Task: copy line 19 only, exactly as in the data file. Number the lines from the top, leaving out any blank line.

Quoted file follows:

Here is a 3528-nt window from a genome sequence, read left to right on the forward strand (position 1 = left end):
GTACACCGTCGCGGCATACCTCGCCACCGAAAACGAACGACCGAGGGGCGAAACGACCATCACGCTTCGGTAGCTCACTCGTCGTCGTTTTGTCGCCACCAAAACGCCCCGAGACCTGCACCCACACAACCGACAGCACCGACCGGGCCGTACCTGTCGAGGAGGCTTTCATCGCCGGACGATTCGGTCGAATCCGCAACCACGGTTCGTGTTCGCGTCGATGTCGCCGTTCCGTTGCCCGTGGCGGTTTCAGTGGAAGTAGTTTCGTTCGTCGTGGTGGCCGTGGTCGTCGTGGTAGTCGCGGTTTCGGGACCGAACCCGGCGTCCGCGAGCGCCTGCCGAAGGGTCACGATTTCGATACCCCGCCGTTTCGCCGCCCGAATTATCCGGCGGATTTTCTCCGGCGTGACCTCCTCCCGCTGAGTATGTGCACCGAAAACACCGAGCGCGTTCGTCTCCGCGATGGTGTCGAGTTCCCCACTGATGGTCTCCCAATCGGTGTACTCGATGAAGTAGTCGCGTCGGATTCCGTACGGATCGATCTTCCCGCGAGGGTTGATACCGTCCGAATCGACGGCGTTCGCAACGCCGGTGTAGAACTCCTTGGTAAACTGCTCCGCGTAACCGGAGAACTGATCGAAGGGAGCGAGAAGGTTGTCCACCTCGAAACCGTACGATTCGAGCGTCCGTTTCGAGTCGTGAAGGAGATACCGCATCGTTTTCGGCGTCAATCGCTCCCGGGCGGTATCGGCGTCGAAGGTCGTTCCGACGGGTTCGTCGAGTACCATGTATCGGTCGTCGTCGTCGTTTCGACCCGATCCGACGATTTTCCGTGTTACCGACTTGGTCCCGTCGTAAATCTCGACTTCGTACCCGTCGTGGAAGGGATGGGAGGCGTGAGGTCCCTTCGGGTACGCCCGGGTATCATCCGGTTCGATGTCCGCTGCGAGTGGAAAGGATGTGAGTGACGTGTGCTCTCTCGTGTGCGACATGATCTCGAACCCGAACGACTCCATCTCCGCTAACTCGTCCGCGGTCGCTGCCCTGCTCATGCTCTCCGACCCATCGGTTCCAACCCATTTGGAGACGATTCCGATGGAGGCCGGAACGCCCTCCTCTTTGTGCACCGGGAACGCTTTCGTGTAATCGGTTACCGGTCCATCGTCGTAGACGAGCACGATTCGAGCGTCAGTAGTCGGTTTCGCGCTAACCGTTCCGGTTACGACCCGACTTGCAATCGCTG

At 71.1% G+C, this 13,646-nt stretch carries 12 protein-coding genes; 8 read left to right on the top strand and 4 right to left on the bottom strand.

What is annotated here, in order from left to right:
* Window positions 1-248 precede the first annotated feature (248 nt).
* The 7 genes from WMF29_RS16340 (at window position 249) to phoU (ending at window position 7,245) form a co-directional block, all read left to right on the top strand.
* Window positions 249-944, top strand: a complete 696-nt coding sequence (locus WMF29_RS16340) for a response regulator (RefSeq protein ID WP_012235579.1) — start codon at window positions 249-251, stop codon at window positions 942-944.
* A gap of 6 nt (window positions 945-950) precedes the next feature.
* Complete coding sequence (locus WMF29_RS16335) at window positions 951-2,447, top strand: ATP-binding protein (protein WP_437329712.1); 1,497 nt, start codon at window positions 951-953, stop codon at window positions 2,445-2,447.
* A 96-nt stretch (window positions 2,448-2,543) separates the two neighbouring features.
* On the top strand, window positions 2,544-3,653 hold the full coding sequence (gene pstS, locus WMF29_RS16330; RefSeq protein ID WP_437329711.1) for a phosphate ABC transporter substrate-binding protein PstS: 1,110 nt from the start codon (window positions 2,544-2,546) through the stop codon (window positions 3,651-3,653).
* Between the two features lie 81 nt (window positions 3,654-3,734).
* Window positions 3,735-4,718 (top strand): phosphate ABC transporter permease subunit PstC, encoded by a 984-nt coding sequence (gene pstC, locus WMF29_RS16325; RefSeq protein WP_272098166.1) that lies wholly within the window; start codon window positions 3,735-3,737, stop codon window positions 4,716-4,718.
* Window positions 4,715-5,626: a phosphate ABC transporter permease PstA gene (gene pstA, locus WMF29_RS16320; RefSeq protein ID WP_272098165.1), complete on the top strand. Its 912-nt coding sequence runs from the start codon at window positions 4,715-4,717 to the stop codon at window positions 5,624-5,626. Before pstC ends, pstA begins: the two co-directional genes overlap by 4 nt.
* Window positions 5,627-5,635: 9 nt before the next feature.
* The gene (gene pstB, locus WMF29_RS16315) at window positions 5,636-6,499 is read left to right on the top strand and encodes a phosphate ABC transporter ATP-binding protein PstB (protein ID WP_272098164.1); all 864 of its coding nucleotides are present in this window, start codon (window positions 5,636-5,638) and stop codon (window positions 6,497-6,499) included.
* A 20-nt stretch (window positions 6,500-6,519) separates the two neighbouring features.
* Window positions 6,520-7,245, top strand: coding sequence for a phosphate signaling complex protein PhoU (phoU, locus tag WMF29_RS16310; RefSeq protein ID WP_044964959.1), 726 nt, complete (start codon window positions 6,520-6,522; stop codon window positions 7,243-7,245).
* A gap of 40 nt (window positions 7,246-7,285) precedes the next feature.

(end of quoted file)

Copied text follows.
* A gap of 40 nt (window positions 7,246-7,285) precedes the next feature.